Craig Tatum & The Catching PictureBy
The Yankees made a somewhat surprising move yesterday by claiming Craig Tatum off waivers from the Diamondbacks, surprising only because a third string catcher didn’t seem to be high up on the priority list. Sure enough, we later learned that incumbent third stringer Austin Romine had suffered a setback while recovering from a back problem that has kept him out basically all spring. The Yankees suddenly had a need behind the plate, especially since Frankie Cervelli isn’t exactly Mr. Durable.
Tatum, 29, is nothing special, and I mean that in the nicest way possible. There’s a reason he was on waivers, and in fact this is the third time he’s been claimed since October. The Orioles, Astros, and D’Backs have each deemed him expendable this offseason. Tatum does his best work on the defensive side of the ball, with Baseball America saying he’s “a solid receiver who frames pitches, blocks balls well and calls a good game” in addition to having “above-average arm strength” in their 2009 Prospect Handbook, the last time he made the annual. A .256 wOBA in 299 big league plate appearances is an accurate representation of his offensive ability.
It’s worth noting that Tatum is out of options and can’t be sent to the minors without first clearing waivers. I know he’s already been claimed three times this winter, but chances are he will clear the fourth time. Since the Yankees were awarded the winning claim from Arizona, that means Tatum went through the entire NL unclaimed as well as the entire AL since the Yankees finished with the best record in the league last year. New York was dead last on the waiver priority list, so he would have cleared if it wasn’t for them. Chances are he’ll clear whenever they try to send him down.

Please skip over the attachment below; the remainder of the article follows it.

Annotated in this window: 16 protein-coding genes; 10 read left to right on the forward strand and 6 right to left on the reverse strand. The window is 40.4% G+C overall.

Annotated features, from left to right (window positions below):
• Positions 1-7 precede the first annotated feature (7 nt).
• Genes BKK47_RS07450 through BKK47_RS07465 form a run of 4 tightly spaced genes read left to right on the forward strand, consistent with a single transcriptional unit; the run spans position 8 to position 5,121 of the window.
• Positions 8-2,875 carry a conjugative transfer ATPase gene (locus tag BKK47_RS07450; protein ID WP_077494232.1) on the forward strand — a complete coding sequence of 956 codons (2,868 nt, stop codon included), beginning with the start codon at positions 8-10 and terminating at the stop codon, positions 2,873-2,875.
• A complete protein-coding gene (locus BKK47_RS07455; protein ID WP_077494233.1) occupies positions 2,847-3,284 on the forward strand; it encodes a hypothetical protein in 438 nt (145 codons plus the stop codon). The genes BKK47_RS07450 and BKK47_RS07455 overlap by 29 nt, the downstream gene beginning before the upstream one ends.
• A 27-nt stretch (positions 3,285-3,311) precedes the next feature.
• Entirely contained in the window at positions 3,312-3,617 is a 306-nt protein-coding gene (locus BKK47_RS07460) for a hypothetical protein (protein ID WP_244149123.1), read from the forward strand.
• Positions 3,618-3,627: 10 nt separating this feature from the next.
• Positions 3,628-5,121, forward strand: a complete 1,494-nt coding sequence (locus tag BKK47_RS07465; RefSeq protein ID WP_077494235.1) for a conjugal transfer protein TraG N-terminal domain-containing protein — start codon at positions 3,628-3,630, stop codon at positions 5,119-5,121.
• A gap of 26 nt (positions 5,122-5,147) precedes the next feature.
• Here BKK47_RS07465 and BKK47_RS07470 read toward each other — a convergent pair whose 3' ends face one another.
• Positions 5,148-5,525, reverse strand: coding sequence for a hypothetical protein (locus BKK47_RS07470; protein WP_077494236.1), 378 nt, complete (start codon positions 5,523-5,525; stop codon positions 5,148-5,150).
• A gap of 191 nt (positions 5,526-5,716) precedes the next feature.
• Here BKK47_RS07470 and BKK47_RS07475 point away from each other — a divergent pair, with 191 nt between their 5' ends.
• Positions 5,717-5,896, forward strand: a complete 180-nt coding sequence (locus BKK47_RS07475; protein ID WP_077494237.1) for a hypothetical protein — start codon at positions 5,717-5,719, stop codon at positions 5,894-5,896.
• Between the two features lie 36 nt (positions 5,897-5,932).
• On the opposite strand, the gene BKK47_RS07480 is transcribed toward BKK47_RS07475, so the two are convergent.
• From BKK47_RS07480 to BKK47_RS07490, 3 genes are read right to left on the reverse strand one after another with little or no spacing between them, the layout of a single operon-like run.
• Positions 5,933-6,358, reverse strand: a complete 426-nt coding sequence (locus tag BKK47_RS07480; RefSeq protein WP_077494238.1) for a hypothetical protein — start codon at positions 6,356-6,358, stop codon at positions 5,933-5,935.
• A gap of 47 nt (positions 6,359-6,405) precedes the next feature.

There’s not much to say about Tatum himself, but what is important is what he represents. Tatum is a reminder that catching depth has a way of disappearing quickly, just like pitching. Things looked great a few months ago when the Yankees had Russell Martin, Jesus Montero, Cervelli, and Romine at the upper levels, but now less than two weeks before Opening Day they’re down to Martin, Cervelli, Tatum, and a hobbled Romine. The herd has already been thinned out.
This is something that goes beyond the 2012 Yankees as well. Romine figured to be a somewhat important part of the club’s future following the Montero trade, especially since Martin is due to become a free agent after the season and the Yadier Molina contract has changed the salary landscape. Now Romine is a question mark because of recurring back injuries. If he continues to have problems, the team’s long-term catching situation is going to be a real concern. It’s an important position, arguably the most important on the field, and the depth the Yankees appeared to have a few months ago has been compromised. Let’s hope for some positive catching developments this summer.